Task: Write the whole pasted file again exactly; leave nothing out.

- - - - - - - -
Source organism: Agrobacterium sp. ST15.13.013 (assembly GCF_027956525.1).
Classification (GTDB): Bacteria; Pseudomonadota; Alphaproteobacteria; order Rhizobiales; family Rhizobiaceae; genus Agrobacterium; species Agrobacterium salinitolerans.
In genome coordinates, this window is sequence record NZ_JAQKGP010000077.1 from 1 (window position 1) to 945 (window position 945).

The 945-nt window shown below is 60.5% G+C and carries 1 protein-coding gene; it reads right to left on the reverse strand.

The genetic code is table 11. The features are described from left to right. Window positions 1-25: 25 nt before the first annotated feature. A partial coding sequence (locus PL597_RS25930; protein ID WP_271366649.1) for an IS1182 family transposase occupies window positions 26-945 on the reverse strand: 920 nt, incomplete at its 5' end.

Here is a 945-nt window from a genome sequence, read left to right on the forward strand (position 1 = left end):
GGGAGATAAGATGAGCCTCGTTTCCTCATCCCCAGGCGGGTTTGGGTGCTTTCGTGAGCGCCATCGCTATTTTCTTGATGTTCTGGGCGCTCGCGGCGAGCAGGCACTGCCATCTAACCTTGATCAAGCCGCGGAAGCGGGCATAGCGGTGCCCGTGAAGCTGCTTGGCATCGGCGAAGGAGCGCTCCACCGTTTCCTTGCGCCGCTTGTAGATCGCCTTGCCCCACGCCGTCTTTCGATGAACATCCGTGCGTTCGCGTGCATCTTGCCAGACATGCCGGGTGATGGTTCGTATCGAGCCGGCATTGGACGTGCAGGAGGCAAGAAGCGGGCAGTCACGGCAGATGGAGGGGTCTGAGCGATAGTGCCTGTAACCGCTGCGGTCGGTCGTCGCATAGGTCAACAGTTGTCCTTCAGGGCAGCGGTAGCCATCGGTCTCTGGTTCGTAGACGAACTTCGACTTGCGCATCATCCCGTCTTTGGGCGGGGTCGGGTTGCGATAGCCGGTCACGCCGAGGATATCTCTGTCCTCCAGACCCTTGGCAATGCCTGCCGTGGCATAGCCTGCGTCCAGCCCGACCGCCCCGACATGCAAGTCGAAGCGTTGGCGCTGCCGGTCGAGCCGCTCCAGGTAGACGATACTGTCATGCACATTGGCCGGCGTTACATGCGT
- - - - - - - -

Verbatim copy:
Source organism: Agrobacterium sp. ST15.13.013 (assembly GCF_027956525.1).
Classification (GTDB): Bacteria; Pseudomonadota; Alphaproteobacteria; order Rhizobiales; family Rhizobiaceae; genus Agrobacterium; species Agrobacterium salinitolerans.
In genome coordinates, this window is sequence record NZ_JAQKGP010000077.1 from 1 (window position 1) to 945 (window position 945).

The 945-nt window shown below is 60.5% G+C and carries 1 protein-coding gene; it reads right to left on the reverse strand.

The genetic code is table 11. The features are described from left to right. Window positions 1-25: 25 nt before the first annotated feature. A partial coding sequence (locus PL597_RS25930; protein ID WP_271366649.1) for an IS1182 family transposase occupies window positions 26-945 on the reverse strand: 920 nt, incomplete at its 5' end.

Here is a 945-nt window from a genome sequence, read left to right on the forward strand (position 1 = left end):
GGGAGATAAGATGAGCCTCGTTTCCTCATCCCCAGGCGGGTTTGGGTGCTTTCGTGAGCGCCATCGCTATTTTCTTGATGTTCTGGGCGCTCGCGGCGAGCAGGCACTGCCATCTAACCTTGATCAAGCCGCGGAAGCGGGCATAGCGGTGCCCGTGAAGCTGCTTGGCATCGGCGAAGGAGCGCTCCACCGTTTCCTTGCGCCGCTTGTAGATCGCCTTGCCCCACGCCGTCTTTCGATGAACATCCGTGCGTTCGCGTGCATCTTGCCAGACATGCCGGGTGATGGTTCGTATCGAGCCGGCATTGGACGTGCAGGAGGCAAGAAGCGGGCAGTCACGGCAGATGGAGGGGTCTGAGCGATAGTGCCTGTAACCGCTGCGGTCGGTCGTCGCATAGGTCAACAGTTGTCCTTCAGGGCAGCGGTAGCCATCGGTCTCTGGTTCGTAGACGAACTTCGACTTGCGCATCATCCCGTCTTTGGGCGGGGTCGGGTTGCGATAGCCGGTCACGCCGAGGATATCTCTGTCCTCCAGACCCTTGGCAATGCCTGCCGTGGCATAGCCTGCGTCCAGCCCGACCGCCCCGACATGCAAGTCGAAGCGTTGGCGCTGCCGGTCGAGCCGCTCCAGGTAGACGATACTGTCATGCACATTGGCCGGCGTTACATGCGT